Michael See was in the vicinity of Lim Chu Kang one night in June 2012 when he noticed two moving white patches in the darkness of the trees there. He suspected that these were White-bellied Fish Eagle (Haliaeetus leucogaster) as he had seen them regularly during the day. And from the calls the birds were periodically making that night, he was confident that they were indeed sea eagles.
Early the next morning Michael visited the site and was “surprised to see many more eagles than I’d expected, flying off for the day. I noted at least six separate birds flying off (I didn’t want to risk double counting, so that’s the most birds I saw flying off at one time; there were almost certainly more), and I could see others perched on the trees.”
“Since then, every time I visited the area in the evenings, I checked the stand of trees and always saw multiple eagles even though the light was poor,” wrote Michael. “I’ve never seen so many White-bellied Fish Eagles together before, usually I see a pair at most. I don’t think I’ve ever read about communal roosting behaviour in these birds, so I was wondering how well known this phenomenon is.”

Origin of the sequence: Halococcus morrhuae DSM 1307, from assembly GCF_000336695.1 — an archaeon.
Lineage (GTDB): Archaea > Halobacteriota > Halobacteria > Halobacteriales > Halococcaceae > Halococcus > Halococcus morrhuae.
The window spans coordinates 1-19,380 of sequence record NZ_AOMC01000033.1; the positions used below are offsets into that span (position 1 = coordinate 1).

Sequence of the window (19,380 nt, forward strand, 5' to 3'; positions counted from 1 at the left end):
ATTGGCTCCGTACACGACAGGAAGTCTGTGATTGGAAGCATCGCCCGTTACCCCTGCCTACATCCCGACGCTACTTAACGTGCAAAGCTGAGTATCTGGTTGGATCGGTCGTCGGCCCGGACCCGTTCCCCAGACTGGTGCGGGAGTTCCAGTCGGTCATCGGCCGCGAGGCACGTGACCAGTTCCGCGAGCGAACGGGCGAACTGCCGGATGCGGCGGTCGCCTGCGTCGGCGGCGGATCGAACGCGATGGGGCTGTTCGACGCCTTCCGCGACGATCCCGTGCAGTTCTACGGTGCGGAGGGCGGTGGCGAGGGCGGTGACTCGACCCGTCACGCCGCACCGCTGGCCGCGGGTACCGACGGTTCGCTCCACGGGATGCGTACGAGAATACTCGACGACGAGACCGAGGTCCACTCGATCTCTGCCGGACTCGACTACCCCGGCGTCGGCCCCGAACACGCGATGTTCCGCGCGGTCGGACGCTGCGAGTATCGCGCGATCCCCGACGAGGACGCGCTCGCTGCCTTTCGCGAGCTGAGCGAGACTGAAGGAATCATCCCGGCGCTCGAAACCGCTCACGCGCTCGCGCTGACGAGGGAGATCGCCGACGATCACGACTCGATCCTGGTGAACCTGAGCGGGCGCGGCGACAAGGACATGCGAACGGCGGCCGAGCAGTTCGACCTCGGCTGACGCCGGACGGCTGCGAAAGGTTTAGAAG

According to Thiollay (1994), “Most of the colonial and semi-colonial species [of raptors] tend to spend the night in communal roosts… These roosts take place in trees, cliffs or marshes, and the same site is regularly used, sometimes involving up to 1,000 birds… At such sites, when the birds feel secure, they drop into a deep sleep, with the head tucked under the scapulars.”
(Image by Wei Chun LINK)
Thiollay, J. M., 1994. Family Accipitridae (Hawks and Eagles). In: del Hoyo, J., Elliott, A. & Sargatal, J. eds. Handbook of the birds of the world. Vol. 2. New world vultures to guineafowl. Lynx Editions, Barcelona. Pp. 52-205.